Graphic Novel Review: The Thud by Mikaël Ross

The Thud by Mikaël Ross. Translated by Nika Knight. Fantagraphics, 2021. 9781683964063. 126pp.

It’s Noel’s birthday, and he’s super excited about celebrating it with his mumsie. She gives him a guitar, tells him they’ll be seeing AC/DC together in Berlin, and assures him they’ll be together forever. But that doesn’t happen because that night she falls and has to be rushed to the hospital. Noel can’t take care of himself, so he’s sent to Neuerkerode, a village populated mostly by folks with developmental disabilities. (This is not obvious for while.) At first Noel is a little reluctant to join the other residents for meals and activities, but he’s soon taking part and making friends and even develops a crush on another resident, Penelope (though this irritates another dude who is in love with her, and Alice, who falls in love with Noel). The stories are all short episodes that add up to a remarkable graphic novel illustrated with a combination of inks and colored pencils.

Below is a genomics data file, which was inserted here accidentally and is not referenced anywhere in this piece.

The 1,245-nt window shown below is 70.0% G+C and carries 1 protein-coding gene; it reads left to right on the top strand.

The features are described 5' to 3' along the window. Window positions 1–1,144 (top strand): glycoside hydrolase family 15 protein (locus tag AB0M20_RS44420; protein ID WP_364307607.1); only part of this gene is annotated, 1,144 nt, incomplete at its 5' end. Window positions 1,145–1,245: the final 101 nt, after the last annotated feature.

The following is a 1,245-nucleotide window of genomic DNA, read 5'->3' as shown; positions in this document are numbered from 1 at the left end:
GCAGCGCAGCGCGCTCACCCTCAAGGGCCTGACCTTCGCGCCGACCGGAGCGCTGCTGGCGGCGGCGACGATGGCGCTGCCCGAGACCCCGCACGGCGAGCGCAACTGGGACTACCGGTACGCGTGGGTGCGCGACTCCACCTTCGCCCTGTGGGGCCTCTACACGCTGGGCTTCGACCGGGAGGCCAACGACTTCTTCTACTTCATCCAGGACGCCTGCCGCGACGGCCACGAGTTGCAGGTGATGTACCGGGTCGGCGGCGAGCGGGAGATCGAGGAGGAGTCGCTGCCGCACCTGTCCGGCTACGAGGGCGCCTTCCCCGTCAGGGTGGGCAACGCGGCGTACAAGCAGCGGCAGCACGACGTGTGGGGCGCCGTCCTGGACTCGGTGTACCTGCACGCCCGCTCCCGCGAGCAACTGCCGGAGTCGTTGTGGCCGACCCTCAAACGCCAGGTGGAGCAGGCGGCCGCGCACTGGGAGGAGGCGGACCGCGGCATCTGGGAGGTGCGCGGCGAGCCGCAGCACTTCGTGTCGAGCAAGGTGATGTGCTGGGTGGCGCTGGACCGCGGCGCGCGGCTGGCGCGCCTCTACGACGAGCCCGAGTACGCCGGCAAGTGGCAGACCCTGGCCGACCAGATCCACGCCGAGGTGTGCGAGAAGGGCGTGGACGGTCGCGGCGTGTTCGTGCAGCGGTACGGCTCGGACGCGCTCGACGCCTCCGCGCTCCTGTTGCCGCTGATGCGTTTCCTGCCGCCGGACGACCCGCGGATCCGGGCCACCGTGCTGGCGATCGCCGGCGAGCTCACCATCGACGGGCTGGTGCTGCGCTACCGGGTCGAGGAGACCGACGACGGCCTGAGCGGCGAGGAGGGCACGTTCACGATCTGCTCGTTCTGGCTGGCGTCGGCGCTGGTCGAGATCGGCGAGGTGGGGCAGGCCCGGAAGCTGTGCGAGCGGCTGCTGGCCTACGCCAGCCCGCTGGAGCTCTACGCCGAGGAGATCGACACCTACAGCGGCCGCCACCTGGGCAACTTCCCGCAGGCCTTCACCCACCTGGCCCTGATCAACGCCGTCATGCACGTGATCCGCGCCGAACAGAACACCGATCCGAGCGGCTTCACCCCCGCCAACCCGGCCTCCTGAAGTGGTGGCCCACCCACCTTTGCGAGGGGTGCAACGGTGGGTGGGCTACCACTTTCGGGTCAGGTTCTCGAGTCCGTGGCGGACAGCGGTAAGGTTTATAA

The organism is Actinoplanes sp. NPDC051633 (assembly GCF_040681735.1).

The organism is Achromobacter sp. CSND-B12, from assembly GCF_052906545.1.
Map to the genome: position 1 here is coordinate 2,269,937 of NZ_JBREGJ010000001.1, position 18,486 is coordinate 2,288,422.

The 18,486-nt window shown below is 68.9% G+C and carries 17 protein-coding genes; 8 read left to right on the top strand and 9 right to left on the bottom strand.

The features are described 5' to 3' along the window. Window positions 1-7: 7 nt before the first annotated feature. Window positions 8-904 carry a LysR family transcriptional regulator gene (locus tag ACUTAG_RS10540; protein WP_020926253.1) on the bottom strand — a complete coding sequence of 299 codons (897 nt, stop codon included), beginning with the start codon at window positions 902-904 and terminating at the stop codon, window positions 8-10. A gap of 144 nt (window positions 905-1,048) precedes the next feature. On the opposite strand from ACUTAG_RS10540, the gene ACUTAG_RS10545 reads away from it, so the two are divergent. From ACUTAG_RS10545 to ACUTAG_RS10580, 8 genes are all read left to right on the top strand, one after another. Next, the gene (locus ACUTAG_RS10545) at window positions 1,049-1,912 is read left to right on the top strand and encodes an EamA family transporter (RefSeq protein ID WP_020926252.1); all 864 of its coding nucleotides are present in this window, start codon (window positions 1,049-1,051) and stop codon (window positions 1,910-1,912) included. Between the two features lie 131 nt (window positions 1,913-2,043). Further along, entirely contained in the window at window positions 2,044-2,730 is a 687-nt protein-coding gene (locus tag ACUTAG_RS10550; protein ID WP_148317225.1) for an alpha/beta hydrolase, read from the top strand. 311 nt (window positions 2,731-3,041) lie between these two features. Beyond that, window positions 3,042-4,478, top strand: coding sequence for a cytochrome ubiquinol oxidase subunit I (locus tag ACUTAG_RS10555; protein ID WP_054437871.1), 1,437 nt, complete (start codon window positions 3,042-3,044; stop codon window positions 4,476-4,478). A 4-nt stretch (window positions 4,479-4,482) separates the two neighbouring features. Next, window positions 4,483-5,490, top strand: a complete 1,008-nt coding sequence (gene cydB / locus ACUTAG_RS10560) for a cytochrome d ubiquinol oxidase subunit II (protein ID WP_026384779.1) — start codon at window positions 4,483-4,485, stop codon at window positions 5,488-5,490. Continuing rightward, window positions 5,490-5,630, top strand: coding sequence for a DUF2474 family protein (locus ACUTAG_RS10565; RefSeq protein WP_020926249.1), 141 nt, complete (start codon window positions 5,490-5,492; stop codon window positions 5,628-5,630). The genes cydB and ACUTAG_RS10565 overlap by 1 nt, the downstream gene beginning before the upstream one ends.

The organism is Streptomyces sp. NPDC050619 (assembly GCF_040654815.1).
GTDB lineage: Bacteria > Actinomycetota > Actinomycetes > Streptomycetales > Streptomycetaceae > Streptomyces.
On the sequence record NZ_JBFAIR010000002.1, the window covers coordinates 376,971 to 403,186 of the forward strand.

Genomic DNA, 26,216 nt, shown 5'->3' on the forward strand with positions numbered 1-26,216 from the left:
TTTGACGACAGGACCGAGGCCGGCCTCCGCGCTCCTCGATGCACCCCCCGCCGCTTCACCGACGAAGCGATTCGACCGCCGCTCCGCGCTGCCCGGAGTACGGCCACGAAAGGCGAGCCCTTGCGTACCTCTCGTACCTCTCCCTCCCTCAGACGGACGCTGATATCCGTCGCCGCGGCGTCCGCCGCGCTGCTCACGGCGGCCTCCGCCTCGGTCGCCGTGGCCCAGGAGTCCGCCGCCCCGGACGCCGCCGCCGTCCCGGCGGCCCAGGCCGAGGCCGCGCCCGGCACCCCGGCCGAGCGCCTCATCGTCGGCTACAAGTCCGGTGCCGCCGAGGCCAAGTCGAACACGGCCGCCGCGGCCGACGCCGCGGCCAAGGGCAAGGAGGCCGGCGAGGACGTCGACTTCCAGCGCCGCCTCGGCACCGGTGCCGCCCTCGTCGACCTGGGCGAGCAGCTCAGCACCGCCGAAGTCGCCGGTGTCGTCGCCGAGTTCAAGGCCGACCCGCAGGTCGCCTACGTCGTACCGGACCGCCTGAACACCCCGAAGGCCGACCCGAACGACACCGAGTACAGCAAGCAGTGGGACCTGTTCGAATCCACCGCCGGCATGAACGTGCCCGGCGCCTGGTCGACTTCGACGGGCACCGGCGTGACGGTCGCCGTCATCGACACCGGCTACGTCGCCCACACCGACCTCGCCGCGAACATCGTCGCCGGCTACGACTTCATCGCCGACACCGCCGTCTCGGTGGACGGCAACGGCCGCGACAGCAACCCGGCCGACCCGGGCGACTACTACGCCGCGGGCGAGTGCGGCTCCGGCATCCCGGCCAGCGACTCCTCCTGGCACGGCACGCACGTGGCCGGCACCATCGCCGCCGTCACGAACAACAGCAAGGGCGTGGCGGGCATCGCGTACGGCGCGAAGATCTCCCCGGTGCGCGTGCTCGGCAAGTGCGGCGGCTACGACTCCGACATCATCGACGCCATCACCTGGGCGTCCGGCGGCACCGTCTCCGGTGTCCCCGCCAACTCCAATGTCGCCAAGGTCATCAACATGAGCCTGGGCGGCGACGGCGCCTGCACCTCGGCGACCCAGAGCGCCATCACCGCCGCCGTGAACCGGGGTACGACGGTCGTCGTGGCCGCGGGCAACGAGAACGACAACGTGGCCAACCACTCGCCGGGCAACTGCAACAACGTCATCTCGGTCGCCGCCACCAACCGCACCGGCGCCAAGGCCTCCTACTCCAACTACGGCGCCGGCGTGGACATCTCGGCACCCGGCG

Noel’s panic at trying to contact emergency services, and the look into his imagination when he wanders alone outside the hospital where his mother is being treated are amazing moments, and the first time I clued into the idea that he wasn’t a little kid with way too much energy. My favorite part is probably the most serious, when an older resident at Neuerkerode, Irma, tells Noel her story about living in Neuerkerode during the Nazi era, and how her brother and others were taken away and never came back. (Neuerkerode is a real village, and Ross visited it for several years to talk with residents while he worked on the graphic novel.)


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